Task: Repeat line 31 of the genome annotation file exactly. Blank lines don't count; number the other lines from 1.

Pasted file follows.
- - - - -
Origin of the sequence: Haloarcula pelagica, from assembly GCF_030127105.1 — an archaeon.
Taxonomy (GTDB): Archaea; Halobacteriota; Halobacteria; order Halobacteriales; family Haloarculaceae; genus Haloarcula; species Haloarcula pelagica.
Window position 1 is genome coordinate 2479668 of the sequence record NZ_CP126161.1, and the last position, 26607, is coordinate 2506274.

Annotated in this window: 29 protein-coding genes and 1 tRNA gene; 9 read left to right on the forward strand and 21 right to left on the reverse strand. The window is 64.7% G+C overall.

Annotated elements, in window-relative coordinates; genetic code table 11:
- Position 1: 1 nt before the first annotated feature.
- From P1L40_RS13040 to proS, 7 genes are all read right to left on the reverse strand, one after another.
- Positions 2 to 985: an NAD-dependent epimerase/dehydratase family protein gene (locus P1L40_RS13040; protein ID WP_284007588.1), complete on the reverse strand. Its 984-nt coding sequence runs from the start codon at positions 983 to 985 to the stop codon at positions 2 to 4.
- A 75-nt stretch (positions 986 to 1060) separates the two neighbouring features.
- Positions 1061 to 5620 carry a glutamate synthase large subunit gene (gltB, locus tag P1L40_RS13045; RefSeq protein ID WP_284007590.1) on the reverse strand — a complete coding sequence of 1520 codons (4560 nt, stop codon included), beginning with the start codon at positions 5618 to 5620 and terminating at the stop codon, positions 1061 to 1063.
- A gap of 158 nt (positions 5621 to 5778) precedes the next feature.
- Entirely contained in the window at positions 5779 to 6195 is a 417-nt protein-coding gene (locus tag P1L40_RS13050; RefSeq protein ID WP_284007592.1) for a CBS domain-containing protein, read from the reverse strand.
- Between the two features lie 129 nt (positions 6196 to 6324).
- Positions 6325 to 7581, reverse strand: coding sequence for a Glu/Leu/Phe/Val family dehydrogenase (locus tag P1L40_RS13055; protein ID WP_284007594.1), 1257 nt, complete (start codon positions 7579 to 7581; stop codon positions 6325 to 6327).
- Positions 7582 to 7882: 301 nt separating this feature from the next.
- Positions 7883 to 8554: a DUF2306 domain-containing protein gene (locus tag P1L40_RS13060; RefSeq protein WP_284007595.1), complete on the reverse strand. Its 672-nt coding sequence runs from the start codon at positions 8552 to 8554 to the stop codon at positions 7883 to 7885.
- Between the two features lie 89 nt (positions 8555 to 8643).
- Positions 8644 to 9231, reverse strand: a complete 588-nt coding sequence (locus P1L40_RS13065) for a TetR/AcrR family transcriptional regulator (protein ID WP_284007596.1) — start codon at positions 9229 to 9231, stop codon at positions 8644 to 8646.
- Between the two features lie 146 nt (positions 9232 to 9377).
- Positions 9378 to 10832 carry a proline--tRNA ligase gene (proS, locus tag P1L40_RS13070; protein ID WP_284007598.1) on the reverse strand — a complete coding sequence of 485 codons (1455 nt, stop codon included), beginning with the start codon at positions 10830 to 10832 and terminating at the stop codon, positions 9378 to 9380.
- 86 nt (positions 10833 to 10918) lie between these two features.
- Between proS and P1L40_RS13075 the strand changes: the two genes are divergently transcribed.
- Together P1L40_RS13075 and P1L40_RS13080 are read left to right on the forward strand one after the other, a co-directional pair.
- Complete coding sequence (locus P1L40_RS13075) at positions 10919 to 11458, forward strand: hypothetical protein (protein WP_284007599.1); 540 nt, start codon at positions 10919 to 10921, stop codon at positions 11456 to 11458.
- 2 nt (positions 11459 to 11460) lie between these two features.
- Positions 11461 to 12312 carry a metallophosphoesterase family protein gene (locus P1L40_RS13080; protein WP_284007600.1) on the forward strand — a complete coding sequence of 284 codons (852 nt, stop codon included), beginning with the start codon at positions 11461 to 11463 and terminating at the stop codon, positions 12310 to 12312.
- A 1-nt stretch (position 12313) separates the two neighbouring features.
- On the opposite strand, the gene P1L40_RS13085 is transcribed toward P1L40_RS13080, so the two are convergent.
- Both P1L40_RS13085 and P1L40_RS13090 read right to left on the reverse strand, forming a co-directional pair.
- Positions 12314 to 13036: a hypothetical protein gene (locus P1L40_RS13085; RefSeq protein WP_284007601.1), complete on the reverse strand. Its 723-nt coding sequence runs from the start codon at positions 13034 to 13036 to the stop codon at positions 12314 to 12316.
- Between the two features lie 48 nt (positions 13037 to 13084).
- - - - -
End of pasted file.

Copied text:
- Between the two features lie 48 nt (positions 13037 to 13084).